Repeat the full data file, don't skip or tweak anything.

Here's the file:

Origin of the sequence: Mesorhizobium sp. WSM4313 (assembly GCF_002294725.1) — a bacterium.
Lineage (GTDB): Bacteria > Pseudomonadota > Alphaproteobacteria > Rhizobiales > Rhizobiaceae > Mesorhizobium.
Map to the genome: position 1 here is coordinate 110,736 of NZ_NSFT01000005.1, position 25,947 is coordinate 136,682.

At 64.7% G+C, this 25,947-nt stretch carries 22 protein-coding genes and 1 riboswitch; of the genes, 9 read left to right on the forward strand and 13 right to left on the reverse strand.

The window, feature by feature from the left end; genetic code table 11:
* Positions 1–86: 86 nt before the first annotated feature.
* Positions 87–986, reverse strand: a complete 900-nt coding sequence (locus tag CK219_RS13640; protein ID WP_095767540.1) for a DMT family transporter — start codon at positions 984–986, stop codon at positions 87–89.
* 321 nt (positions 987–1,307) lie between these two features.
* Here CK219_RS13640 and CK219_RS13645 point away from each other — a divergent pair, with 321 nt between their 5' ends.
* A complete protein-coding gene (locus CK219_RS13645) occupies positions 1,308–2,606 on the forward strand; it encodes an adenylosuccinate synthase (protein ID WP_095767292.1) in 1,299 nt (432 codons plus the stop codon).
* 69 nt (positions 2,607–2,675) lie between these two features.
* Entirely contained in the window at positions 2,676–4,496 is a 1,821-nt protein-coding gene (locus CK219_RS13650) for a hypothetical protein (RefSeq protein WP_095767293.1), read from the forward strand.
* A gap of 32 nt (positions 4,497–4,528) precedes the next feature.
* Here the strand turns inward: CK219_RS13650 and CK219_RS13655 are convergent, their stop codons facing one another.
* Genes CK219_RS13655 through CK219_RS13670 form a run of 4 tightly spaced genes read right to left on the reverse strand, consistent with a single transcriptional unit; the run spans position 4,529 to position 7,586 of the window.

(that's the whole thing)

Origin of the sequence: Mesorhizobium sp. WSM4313 (assembly GCF_002294725.1) — a bacterium.
Lineage (GTDB): Bacteria > Pseudomonadota > Alphaproteobacteria > Rhizobiales > Rhizobiaceae > Mesorhizobium.
Map to the genome: position 1 here is coordinate 110,736 of NZ_NSFT01000005.1, position 25,947 is coordinate 136,682.

At 64.7% G+C, this 25,947-nt stretch carries 22 protein-coding genes and 1 riboswitch; of the genes, 9 read left to right on the forward strand and 13 right to left on the reverse strand.

The window, feature by feature from the left end; genetic code table 11:
* Positions 1–86: 86 nt before the first annotated feature.
* Positions 87–986, reverse strand: a complete 900-nt coding sequence (locus tag CK219_RS13640; protein ID WP_095767540.1) for a DMT family transporter — start codon at positions 984–986, stop codon at positions 87–89.
* 321 nt (positions 987–1,307) lie between these two features.
* Here CK219_RS13640 and CK219_RS13645 point away from each other — a divergent pair, with 321 nt between their 5' ends.
* A complete protein-coding gene (locus CK219_RS13645) occupies positions 1,308–2,606 on the forward strand; it encodes an adenylosuccinate synthase (protein ID WP_095767292.1) in 1,299 nt (432 codons plus the stop codon).
* 69 nt (positions 2,607–2,675) lie between these two features.
* Entirely contained in the window at positions 2,676–4,496 is a 1,821-nt protein-coding gene (locus CK219_RS13650) for a hypothetical protein (RefSeq protein WP_095767293.1), read from the forward strand.
* A gap of 32 nt (positions 4,497–4,528) precedes the next feature.
* Here the strand turns inward: CK219_RS13650 and CK219_RS13655 are convergent, their stop codons facing one another.
* Genes CK219_RS13655 through CK219_RS13670 form a run of 4 tightly spaced genes read right to left on the reverse strand, consistent with a single transcriptional unit; the run spans position 4,529 to position 7,586 of the window.